NAIROBI, Kenya - The World Bank estimates that 2.6 billion people, or 40 percent of the world’s population, have no access to proper toilet facilities. In 2005, Swedish architects Camilla Wirseen and Anders Wilhelmson created the Peepoo - a personal, fully biodegradable toilet bag that can be used by people living in slums to improve their health and safety. It can even help to prevent women and children from getting raped on their way to the toilet at night.
Karen is a 12-year-old girl from the Nairobi slum of Kibera. She is accustomed to using what is known as a "pay" toilet - costing 6 to 12 cents, per use. These community toilets are rarely cleaned or emptied, and waiting lines are long. Karen describes a typical morning.
"The pay toilet, when you go there, maybe you have diarrhea. Many people are in the toilet, waiting for one person to move. You and your diarrhea, is just about to fall, you have to wait for all those people to go to the toilet, then you’ll be the last person."
In Kibera, sanitation options are limited. Residents can use either the pay toilets, or the free ones, which are even less-frequently emptied.
Improving sanitation issues
But perhaps the most infamous of all is the ubiquitous "flying toilet," whereby a person defecates into a thin, polyurethane sack, ties it up, and simply tosses it out.
In response to this problem, Swedish architects Camilla Wirseen and Anders Wilhelmson created the Peepoo, a thin bag made of biodegradable plastic, lined with a doubled-sided plastic funnel. At the bottom, they added urea, which breaks down waste and inactivates pathogens. Wirseen explains how this toilet bag works.
"It’s like a mobile phone. You have it in your pocket and you can use it whenever you need it. And needing to go to the toilet is an urgent problem. So, you have it there, you use it, you tie it up, and that’s it," said Wirseen.
A Girl at the Bethel Outreach Children's Center in the Nairobi slum of Kibera holds up her Peepoo toilet next to a garden fertilized by human waste, April 4, 2012. J. Craig/VOA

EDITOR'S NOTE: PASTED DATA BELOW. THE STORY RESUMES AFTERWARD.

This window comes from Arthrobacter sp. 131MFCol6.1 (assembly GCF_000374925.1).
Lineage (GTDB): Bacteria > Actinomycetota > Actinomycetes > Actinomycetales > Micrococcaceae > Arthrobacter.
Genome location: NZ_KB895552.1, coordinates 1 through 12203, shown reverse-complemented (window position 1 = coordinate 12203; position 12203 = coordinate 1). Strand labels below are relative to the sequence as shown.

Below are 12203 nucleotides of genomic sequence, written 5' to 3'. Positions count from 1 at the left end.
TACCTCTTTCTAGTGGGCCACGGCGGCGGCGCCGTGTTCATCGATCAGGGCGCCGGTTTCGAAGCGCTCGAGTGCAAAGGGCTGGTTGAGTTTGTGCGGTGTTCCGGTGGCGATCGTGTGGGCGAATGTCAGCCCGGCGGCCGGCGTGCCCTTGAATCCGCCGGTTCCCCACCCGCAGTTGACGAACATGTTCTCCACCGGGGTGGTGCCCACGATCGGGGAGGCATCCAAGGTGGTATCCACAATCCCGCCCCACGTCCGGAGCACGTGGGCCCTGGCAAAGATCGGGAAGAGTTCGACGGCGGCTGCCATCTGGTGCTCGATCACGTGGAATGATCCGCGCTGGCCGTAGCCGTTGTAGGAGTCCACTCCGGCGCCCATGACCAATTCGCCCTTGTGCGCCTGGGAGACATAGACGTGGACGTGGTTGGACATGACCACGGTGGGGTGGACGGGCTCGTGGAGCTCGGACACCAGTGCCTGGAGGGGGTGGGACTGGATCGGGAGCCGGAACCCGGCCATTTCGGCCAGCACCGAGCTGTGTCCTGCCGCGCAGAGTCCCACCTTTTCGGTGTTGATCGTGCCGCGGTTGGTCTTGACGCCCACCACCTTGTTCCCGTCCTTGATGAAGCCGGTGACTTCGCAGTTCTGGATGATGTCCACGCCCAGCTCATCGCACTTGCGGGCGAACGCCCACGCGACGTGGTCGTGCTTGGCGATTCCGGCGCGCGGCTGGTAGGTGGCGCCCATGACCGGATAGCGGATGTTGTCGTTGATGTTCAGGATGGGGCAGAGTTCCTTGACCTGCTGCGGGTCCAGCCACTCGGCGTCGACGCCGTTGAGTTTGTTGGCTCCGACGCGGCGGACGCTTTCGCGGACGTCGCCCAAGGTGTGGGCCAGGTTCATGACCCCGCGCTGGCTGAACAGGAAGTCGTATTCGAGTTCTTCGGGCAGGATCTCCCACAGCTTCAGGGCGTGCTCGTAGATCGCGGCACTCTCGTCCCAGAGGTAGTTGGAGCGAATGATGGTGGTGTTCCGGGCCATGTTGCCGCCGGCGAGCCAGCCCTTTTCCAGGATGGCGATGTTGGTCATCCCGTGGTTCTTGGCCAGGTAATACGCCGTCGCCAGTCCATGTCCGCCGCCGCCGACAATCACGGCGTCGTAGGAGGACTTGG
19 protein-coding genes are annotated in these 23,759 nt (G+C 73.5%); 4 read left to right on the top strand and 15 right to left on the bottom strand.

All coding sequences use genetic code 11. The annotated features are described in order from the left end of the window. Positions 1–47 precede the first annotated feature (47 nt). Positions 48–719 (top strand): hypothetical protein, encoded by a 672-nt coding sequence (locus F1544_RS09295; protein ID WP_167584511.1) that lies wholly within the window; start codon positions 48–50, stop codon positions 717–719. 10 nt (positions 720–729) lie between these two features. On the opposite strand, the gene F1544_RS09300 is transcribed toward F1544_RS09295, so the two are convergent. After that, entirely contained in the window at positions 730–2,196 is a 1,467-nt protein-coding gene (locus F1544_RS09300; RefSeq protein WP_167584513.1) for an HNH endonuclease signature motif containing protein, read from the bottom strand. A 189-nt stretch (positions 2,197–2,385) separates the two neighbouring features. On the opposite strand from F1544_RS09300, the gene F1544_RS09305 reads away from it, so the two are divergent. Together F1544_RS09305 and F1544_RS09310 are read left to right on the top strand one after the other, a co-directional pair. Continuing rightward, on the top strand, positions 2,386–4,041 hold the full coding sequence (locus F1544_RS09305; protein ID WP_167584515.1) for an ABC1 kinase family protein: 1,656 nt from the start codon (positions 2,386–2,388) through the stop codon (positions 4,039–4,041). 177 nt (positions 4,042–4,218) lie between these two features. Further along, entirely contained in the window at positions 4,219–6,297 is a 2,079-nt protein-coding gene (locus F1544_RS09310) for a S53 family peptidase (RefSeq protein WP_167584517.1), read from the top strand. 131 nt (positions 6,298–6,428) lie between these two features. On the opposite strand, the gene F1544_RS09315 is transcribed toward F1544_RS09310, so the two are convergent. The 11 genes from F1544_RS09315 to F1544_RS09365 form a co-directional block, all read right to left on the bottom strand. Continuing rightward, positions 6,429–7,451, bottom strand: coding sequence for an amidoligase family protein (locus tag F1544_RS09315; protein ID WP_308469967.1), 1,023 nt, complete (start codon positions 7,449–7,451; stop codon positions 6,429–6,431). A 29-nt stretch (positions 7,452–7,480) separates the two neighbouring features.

Removing safety risks
Besides the daily nuisance of time wasted while standing in line for a pay or free toilet, Kibera residents face great security risks if they need to go out at night. Even at 12, Karen is well aware of these dangers.
"If you go to the toilet at night, someone can rape you. If you’re a child, if you don’t go with an adult, someone can rape you. If you’re a big person and you go to the toilet alone, thieves can steal from you," she said.
Wirseen agrees that this basic need to go to the toilet presents great safety risks to both women and children.
"The thing is, that when you go to the toilet, you want privacy. So you go somewhere where you are alone. This happens all over the world when it comes to sanitation," said Wirseen. "The woman goes out into the bush to go to the toilet - a man knows she is coming. Or a group of men know… But I didn’t understand how many kids. In fact, the kids are raped as [they are] walking. They are in schools, and they don’t have any toilets, so they have to run out somewhere to do it…"
Efficient use of waste in economical way
With overflowing pay and free toilets, and the "flying toilets" which often explode upon landing, sanitation challenges are enormous. Wirseen said the Peepoo toilet bag is designed to help alleviate these problems.
"We are inactivating the pathogens in that short period of time. We say a security time of four weeks. After that, a problem has become a resource. So it’s become a fertilizer. With high value. High nutrients," she said.
Each Peepoo bag costs about four cents. It can be used in the privacy of the home, then returned to a local Peepoo "agent," who refunds 1 cent, to the user. It is even more economically feasible than a pay toilet.
But for Karen, there are better reasons to use this toilet bag.
"Peepoo bag is better because if you go to Peepoo bag, you feel relaxed, there isn’t any bad smell on the toilet, at school, you don’t seem disturbed by any person, that’s why they are good," she said.
So for Karen and others in Kibera, it seems that a simple toilet bag really is improving their lives.